It may be the most expensive 55mm, but Leica offers a 50mm that's $8K and another that's $11K.Honest question. I don't get why a well made lens with half dozen machine ground lenses of a particular shape and in one configuration can cost 10-20x what another well made lens with a half dozen machine ground lenses of a similar shape and configuration? How can the shape of a lens element or the coating cost so much more to produce? What is special about this lens that Canon, Nikon or Sigma could not reverse engineer (i.e. lens shape) and produce for $400?
Issue is not cost, but why would someone pay for it. What does it deliver that than "regular" lens does not - beside the ego boast of having the best and most expensive lens (based upon focal length)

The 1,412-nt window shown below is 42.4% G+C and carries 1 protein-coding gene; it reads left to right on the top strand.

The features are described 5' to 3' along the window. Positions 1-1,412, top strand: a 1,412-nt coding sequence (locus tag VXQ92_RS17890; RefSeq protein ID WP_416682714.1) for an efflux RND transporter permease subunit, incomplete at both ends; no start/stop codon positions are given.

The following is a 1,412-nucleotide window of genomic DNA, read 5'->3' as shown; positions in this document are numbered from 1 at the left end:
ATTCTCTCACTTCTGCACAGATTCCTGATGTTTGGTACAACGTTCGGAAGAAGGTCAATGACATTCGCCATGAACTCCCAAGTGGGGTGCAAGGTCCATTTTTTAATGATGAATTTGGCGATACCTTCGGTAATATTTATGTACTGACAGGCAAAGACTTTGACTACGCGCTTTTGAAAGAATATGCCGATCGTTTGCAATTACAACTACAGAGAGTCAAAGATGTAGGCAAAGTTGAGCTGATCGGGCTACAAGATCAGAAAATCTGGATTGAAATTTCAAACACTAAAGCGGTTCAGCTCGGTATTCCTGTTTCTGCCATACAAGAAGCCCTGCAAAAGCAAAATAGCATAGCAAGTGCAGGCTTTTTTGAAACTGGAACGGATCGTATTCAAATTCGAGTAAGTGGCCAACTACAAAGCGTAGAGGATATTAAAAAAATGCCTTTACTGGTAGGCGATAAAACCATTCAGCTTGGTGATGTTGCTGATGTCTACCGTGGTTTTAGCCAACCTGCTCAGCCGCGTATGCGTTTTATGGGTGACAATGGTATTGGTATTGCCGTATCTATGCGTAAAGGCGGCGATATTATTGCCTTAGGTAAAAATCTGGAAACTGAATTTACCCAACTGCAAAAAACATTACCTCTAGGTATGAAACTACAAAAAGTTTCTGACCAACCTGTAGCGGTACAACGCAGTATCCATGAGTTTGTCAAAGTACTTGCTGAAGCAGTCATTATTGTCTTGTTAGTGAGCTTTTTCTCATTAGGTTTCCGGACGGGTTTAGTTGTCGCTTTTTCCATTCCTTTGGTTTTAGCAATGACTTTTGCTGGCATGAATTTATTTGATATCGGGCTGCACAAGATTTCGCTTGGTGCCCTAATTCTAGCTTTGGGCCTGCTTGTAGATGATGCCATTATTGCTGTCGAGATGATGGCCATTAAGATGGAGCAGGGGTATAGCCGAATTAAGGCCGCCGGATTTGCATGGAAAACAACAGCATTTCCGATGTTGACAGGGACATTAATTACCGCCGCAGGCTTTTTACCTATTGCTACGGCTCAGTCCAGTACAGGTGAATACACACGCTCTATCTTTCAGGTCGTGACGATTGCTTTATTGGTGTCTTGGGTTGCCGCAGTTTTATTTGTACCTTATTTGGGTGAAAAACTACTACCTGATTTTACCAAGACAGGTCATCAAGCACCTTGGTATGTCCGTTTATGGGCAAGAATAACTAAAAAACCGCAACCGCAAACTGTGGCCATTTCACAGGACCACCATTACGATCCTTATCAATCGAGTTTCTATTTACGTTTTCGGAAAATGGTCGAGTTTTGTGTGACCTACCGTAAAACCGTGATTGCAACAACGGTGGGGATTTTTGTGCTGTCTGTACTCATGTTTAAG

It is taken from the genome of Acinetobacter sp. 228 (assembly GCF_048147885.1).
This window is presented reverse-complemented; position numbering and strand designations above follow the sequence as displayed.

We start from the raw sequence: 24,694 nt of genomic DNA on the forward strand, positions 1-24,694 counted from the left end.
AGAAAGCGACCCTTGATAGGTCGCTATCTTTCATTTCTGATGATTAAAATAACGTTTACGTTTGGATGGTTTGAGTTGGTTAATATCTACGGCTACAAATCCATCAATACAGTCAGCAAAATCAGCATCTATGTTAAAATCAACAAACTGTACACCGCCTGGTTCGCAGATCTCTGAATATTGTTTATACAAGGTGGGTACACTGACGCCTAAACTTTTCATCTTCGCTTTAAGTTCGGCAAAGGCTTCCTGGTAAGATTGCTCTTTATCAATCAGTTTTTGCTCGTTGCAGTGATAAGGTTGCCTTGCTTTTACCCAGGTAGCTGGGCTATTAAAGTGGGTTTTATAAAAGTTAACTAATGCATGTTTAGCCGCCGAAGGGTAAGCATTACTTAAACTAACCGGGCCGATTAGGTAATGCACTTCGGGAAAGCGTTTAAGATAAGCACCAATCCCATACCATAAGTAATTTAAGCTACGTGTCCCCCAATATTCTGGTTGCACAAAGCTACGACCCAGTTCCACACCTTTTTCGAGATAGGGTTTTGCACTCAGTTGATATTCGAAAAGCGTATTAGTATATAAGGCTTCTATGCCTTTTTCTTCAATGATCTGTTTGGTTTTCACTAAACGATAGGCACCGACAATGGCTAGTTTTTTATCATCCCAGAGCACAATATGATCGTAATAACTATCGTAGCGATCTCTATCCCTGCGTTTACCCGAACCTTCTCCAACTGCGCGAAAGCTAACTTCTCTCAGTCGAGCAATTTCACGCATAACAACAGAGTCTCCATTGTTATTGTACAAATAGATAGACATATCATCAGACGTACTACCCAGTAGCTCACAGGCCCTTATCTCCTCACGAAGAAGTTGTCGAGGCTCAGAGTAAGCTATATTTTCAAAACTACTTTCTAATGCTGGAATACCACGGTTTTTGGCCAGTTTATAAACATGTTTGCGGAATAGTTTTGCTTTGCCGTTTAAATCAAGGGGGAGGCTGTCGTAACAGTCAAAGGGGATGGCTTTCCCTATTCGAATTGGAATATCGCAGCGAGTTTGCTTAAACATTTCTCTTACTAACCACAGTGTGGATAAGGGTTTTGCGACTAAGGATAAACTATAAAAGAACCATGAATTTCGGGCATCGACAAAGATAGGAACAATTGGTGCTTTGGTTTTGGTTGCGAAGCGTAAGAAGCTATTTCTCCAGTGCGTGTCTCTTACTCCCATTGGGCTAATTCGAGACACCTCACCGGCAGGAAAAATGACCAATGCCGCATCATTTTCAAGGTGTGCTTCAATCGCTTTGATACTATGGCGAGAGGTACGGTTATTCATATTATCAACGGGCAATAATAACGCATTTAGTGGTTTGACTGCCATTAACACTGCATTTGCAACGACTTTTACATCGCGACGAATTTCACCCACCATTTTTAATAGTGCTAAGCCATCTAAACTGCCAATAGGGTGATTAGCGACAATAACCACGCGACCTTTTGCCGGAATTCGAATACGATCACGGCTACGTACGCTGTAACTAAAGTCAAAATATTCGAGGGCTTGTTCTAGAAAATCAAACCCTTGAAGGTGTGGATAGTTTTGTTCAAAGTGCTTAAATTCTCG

What the Otus delivers is amazing performance at wide apertures. Forget the ego boost. It delivers something that a regular lens doesn't. The resolution numbers are even better than those of the Leica Summilux 50 (also $4K), which had previously surpassed all other fast 50's on Roger's tests (granted the Otus is a 55).
Of course resolution isn't everything, and for most of us isn't worth that much money. But this lens is without doubt very special. Why someone would pay for it: they want the photographs that can be made with it. Having special tools isn't just about having them, but about using them and making something special with them.